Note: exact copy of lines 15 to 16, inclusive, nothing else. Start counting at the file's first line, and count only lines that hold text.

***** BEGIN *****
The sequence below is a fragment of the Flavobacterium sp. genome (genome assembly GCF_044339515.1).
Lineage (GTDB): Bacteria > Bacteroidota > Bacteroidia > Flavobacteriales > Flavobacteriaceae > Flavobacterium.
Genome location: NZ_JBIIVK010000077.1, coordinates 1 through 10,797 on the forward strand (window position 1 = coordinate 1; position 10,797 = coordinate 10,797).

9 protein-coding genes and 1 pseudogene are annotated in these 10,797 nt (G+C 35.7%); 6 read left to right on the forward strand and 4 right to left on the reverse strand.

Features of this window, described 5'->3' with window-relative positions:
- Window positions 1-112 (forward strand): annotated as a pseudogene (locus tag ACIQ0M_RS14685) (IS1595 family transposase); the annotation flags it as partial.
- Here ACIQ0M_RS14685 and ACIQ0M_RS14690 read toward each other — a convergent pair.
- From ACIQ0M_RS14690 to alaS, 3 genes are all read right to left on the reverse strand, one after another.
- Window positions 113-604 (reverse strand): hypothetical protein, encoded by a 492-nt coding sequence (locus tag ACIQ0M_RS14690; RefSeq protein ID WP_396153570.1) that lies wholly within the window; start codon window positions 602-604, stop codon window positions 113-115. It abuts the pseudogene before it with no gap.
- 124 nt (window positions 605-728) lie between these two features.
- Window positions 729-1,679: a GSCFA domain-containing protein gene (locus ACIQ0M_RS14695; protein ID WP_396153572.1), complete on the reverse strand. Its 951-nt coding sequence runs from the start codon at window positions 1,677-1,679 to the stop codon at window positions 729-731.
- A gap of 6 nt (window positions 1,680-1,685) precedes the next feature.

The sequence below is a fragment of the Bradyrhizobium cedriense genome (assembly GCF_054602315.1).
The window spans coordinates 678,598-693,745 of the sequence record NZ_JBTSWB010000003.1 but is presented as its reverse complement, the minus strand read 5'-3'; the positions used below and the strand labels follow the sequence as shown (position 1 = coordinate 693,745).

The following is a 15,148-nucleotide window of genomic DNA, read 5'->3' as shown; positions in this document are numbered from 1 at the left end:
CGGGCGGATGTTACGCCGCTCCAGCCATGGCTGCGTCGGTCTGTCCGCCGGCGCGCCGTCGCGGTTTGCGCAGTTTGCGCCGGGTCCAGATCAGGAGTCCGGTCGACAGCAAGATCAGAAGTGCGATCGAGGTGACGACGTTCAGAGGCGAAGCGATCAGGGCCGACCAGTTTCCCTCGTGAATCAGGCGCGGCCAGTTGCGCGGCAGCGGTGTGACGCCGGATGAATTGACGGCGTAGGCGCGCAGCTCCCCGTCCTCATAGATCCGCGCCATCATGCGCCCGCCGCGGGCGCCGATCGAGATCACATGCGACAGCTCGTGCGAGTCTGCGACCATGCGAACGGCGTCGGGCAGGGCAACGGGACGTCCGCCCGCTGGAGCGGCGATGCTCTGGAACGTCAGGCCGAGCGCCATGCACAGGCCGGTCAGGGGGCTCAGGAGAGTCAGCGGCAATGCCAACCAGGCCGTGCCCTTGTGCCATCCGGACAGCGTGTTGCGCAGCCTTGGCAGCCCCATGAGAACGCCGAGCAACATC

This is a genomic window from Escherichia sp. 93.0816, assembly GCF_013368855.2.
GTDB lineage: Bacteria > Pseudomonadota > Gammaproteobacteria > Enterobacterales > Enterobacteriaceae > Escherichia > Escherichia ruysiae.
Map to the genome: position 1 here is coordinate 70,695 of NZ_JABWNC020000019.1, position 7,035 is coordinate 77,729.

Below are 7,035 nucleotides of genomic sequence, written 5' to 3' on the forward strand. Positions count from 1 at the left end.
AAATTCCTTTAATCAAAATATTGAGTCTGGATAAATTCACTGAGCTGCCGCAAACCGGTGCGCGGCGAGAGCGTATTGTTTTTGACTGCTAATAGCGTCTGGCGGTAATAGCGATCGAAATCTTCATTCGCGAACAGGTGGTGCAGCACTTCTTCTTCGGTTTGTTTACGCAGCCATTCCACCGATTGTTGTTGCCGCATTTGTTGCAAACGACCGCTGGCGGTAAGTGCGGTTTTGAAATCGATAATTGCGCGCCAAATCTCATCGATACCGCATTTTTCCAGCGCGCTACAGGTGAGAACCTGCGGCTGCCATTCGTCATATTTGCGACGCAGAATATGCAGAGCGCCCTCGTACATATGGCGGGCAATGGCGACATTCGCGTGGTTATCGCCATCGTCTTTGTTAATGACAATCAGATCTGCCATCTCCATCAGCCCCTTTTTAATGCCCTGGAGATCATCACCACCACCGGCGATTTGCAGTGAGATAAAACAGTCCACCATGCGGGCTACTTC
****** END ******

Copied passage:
The following is a 15,148-nucleotide window of genomic DNA, read 5'->3' as shown; positions in this document are numbered from 1 at the left end:
CGGGCGGATGTTACGCCGCTCCAGCCATGGCTGCGTCGGTCTGTCCGCCGGCGCGCCGTCGCGGTTTGCGCAGTTTGCGCCGGGTCCAGATCAGGAGTCCGGTCGACAGCAAGATCAGAAGTGCGATCGAGGTGACGACGTTCAGAGGCGAAGCGATCAGGGCCGACCAGTTTCCCTCGTGAATCAGGCGCGGCCAGTTGCGCGGCAGCGGTGTGACGCCGGATGAATTGACGGCGTAGGCGCGCAGCTCCCCGTCCTCATAGATCCGCGCCATCATGCGCCCGCCGCGGGCGCCGATCGAGATCACATGCGACAGCTCGTGCGAGTCTGCGACCATGCGAACGGCGTCGGGCAGGGCAACGGGACGTCCGCCCGCTGGAGCGGCGATGCTCTGGAACGTCAGGCCGAGCGCCATGCACAGGCCGGTCAGGGGGCTCAGGAGAGTCAGCGGCAATGCCAACCAGGCCGTGCCCTTGTGCCATCCGGACAGCGTGTTGCGCAGCCTTGGCAGCCCCATGAGAACGCCGAGCAACATC